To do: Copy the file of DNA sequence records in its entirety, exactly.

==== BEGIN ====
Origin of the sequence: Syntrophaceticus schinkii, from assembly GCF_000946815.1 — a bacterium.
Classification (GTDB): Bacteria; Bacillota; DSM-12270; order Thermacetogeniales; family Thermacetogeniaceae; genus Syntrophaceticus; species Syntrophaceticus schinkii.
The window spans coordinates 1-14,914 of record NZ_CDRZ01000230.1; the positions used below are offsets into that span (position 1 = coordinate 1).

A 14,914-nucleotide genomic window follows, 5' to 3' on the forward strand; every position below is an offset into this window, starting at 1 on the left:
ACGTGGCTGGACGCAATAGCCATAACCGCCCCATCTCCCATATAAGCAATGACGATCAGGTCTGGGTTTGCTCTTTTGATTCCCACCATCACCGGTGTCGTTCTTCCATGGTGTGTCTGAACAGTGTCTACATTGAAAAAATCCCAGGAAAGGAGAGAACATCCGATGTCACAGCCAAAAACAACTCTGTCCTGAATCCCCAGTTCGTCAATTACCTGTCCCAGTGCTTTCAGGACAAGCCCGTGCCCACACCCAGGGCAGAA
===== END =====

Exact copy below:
Origin of the sequence: Syntrophaceticus schinkii, from assembly GCF_000946815.1 — a bacterium.
Classification (GTDB): Bacteria; Bacillota; DSM-12270; order Thermacetogeniales; family Thermacetogeniaceae; genus Syntrophaceticus; species Syntrophaceticus schinkii.
The window spans coordinates 1-14,914 of record NZ_CDRZ01000230.1; the positions used below are offsets into that span (position 1 = coordinate 1).

A 14,914-nucleotide genomic window follows, 5' to 3' on the forward strand; every position below is an offset into this window, starting at 1 on the left:
ACGTGGCTGGACGCAATAGCCATAACCGCCCCATCTCCCATATAAGCAATGACGATCAGGTCTGGGTTTGCTCTTTTGATTCCCACCATCACCGGTGTCGTTCTTCCATGGTGTGTCTGAACAGTGTCTACATTGAAAAAATCCCAGGAAAGGAGAGAACATCCGATGTCACAGCCAAAAACAACTCTGTCCTGAATCCCCAGTTCGTCAATTACCTGTCCCAGTGCTTTCAGGACAAGCCCGTGCCCACACCCAGGGCAGAA